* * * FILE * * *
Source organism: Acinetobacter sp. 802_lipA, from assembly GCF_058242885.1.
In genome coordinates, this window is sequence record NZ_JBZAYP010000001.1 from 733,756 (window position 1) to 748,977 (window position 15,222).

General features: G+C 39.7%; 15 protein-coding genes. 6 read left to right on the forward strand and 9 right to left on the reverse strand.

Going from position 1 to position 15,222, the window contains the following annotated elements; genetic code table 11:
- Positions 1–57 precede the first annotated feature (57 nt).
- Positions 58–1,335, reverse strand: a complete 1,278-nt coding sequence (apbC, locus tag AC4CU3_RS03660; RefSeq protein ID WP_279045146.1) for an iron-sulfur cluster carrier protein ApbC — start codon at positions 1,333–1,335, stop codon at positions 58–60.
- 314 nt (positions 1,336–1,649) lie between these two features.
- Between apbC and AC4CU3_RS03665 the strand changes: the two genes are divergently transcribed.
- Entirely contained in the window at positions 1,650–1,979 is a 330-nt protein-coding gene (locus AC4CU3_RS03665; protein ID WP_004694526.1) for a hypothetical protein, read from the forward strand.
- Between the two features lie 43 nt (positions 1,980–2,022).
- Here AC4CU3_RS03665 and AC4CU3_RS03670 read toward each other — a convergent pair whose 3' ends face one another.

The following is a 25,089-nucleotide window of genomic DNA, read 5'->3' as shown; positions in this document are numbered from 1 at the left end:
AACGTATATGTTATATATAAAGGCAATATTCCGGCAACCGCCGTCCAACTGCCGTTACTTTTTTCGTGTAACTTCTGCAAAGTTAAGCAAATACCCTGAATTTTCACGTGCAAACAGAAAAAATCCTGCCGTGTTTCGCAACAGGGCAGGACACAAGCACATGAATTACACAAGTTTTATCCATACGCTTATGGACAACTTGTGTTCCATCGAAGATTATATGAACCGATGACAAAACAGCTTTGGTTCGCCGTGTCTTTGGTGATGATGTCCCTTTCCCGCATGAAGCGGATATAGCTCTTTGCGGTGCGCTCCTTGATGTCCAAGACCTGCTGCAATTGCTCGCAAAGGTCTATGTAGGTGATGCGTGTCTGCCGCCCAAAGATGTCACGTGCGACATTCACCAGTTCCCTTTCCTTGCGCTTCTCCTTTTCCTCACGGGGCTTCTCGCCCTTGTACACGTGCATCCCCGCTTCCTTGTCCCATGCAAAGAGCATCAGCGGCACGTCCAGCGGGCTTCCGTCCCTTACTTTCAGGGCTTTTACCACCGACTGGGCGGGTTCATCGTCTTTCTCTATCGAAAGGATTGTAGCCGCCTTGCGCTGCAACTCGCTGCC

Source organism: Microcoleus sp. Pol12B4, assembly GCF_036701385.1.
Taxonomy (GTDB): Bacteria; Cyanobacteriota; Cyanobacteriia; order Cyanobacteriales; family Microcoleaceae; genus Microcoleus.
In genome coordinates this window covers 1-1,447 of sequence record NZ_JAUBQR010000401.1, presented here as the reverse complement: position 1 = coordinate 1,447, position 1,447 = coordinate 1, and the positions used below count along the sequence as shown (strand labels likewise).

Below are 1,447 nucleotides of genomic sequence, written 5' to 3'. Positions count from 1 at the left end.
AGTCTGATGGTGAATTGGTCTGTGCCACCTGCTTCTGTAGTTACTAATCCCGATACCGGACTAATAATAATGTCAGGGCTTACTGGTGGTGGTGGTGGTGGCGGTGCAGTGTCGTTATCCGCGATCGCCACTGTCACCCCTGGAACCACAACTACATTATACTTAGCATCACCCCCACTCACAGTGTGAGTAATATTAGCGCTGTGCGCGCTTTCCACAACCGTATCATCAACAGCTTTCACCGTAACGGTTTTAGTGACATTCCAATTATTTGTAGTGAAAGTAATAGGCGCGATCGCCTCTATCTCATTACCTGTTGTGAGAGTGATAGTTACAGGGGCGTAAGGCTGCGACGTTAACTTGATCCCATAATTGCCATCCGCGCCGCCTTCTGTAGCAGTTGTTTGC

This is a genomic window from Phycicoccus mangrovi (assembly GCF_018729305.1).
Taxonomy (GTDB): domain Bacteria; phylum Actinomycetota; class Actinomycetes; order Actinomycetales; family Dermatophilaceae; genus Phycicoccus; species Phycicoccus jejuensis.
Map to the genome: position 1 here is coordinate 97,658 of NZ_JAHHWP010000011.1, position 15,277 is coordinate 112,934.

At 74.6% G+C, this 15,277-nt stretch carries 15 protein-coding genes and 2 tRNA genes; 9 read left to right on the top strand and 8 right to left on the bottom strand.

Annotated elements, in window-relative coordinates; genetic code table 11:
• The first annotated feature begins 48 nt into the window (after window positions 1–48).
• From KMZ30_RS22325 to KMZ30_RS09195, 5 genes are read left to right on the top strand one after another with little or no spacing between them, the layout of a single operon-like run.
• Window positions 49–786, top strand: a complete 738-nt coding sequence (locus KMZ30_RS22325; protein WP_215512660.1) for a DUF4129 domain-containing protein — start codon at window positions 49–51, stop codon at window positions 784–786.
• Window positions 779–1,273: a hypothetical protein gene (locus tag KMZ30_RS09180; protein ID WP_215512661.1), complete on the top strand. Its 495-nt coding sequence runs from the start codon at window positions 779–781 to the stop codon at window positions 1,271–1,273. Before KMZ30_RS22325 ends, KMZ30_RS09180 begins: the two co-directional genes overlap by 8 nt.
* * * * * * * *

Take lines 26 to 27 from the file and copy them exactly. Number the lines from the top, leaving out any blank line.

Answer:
• Window positions 49–786, top strand: a complete 738-nt coding sequence (locus KMZ30_RS22325; protein WP_215512660.1) for a DUF4129 domain-containing protein — start codon at window positions 49–51, stop codon at window positions 784–786.
• Window positions 779–1,273: a hypothetical protein gene (locus tag KMZ30_RS09180; protein ID WP_215512661.1), complete on the top strand. Its 495-nt coding sequence runs from the start codon at window positions 779–781 to the stop codon at window positions 1,271–1,273. Before KMZ30_RS22325 ends, KMZ30_RS09180 begins: the two co-directional genes overlap by 8 nt.